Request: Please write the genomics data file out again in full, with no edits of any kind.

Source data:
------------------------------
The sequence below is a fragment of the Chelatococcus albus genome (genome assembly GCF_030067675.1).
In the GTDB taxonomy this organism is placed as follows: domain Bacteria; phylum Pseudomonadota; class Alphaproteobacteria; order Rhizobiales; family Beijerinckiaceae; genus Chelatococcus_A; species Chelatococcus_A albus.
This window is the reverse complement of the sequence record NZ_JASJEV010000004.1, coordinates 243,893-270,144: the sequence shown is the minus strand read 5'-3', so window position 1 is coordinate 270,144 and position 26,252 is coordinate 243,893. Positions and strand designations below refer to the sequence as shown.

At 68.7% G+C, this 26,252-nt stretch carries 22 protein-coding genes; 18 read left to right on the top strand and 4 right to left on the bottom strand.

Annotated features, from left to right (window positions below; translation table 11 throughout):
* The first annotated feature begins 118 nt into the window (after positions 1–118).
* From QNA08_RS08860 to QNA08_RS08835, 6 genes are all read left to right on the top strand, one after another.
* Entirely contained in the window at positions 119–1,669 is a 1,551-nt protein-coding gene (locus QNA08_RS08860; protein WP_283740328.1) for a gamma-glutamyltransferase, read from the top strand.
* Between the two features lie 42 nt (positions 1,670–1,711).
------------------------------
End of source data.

The sequence below is a fragment of the Chelatococcus albus genome (genome assembly GCF_030067675.1).
In the GTDB taxonomy this organism is placed as follows: domain Bacteria; phylum Pseudomonadota; class Alphaproteobacteria; order Rhizobiales; family Beijerinckiaceae; genus Chelatococcus_A; species Chelatococcus_A albus.
This window is the reverse complement of the sequence record NZ_JASJEV010000004.1, coordinates 243,893-270,144: the sequence shown is the minus strand read 5'-3', so window position 1 is coordinate 270,144 and position 26,252 is coordinate 243,893. Positions and strand designations below refer to the sequence as shown.

At 68.7% G+C, this 26,252-nt stretch carries 22 protein-coding genes; 18 read left to right on the top strand and 4 right to left on the bottom strand.

Annotated features, from left to right (window positions below; translation table 11 throughout):
* The first annotated feature begins 118 nt into the window (after positions 1–118).
* From QNA08_RS08860 to QNA08_RS08835, 6 genes are all read left to right on the top strand, one after another.
* Entirely contained in the window at positions 119–1,669 is a 1,551-nt protein-coding gene (locus QNA08_RS08860; protein WP_283740328.1) for a gamma-glutamyltransferase, read from the top strand.
* Between the two features lie 42 nt (positions 1,670–1,711).